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14 Mar 2024
Mike Douse

The Evolution of School Inspection

In this blogpost, Mike Douse illustrates that, across the world, schools are inspected in various ways, for a variety of reasons, argues that self-evaluation with benign external moderation is the eventual goal, and maintains that, whatever process is applied, no conscientious teacher or responsible school leader should ever be pressurised, pilloried or penalised.

Schools are inspected in order to achieve multifarious objectives, political as well as educational. The UNESCO learning portal (UNESCO, 2023) explains that “although different traditions use different terms, these processes generally have two interwoven objectives: public accountability and school development. The particular balance is dependent on the political context and education system of individual countries”. The brief distinguishes between “three main groups of functions:

a) giving a public account concerning the quality of education;

b) providing a guarantee of compliance with standards and regulations; and

c) providing a service for quality management and improvement” (ibid).

The UNESCO portal notes also that a ‘hard’ governance approach includes “target-setting, performance management, benchmarks and indicators, and data use to foster competition and improvement” while ‘soft’ governance refers to “processes of education, creating networks and partnerships of actors that rely on self-evaluations, giving good examples and learning from best practices” (ibid). Its other well-informed insights include the realisations that: “Criticism of inspectors is not uncommon… Schools in difficult and challenging circumstances need different types of feedback from schools with high socio-economic status pupils…performance league tables have negative effects on well-being” (ibid).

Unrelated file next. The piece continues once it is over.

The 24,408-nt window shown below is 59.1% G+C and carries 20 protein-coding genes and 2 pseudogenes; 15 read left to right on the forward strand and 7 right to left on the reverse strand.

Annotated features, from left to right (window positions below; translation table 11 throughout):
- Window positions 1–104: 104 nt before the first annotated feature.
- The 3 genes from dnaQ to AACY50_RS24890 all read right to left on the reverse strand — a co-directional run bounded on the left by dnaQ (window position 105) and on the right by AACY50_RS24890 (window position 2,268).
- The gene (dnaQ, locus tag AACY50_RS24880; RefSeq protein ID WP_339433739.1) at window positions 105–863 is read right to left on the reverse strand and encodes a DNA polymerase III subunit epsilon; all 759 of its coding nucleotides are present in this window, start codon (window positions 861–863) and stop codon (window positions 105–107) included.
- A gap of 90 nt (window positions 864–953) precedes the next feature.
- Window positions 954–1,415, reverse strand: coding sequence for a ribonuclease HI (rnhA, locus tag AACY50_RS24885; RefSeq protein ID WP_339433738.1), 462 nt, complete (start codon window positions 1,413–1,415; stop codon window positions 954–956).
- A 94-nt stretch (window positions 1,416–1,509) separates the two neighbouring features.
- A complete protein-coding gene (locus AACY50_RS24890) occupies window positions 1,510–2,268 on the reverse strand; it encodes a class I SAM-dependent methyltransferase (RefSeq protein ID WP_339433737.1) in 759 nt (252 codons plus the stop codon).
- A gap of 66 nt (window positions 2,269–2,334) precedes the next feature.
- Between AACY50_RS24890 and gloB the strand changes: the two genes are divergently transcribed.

School inspection systems have, according to Simeonova et al. (2020), undergone a transformation in response to changing social and economic scenarios and “two major approaches can easily be identified that also define the two ends of the continuum. On one end is a high-stake sanctions-oriented inspection while on the other end is the low-stake advisory inspection”.

According to the Council of British International Schools (Woolf, 2023) “there are three broad approaches to evaluating schools around the world: school self-evaluation, external evaluation, and comparison of schools using performance measures”. The Council  focuses on “professional conversations about continuing school development rather than handing down judgments”. They “shun one-word judgments and instead provide detailed reports that list areas of strengths and areas for improvement” (ibid). Clearly, there is more than one dimension (such as ‘hard-soft’ or ‘external-internal’) and attempting to simplify the distribution pattern serves only to complicate the analysis.

A World of Approaches

The recent Jobs for the Future report (WEF, 2023), while recognising that inspection systems can take “an expansive look at teaching and learning… they are designed to foster improvement, not just identify failure; and they can engage educators in understanding what high-quality instruction looks like… (they can also be) costly, they pose challenges for ensuring that judgments about schools are reliable and valid, and they place a burden on schools, by requiring them to provide extensive documentation on their practices”.

Internal or self-evaluation involves each school identifying its own strengths and weaknesses, possibly obtaining external quality assurance and or constructive advice, and developing plans for quality improvement. Sometimes this process is mainly a source of information for the inspector; sometimes (albeit seldom) it may be a creative and enjoyable exercise involving teachers, parents, the local community and – why not? – the learners themselves.

Using case studies in four European countries, school leaders’ and teachers’ views on School Self Evaluation (SSE), its role in school improvement and the capacity of schools to engage with the process were analysed (McNamara et al., 2021). Findings suggest that, although there is a consensus concerning SSE’s potential utility, “across some countries, there were also concerns relating to implementing the process and the potential misuse of SSE outcomes… … (there is a need for) clearly defined legislation… to dispel school leaders’ apprehensions regarding the balance between SSE for accountability or school improvement” (ibid).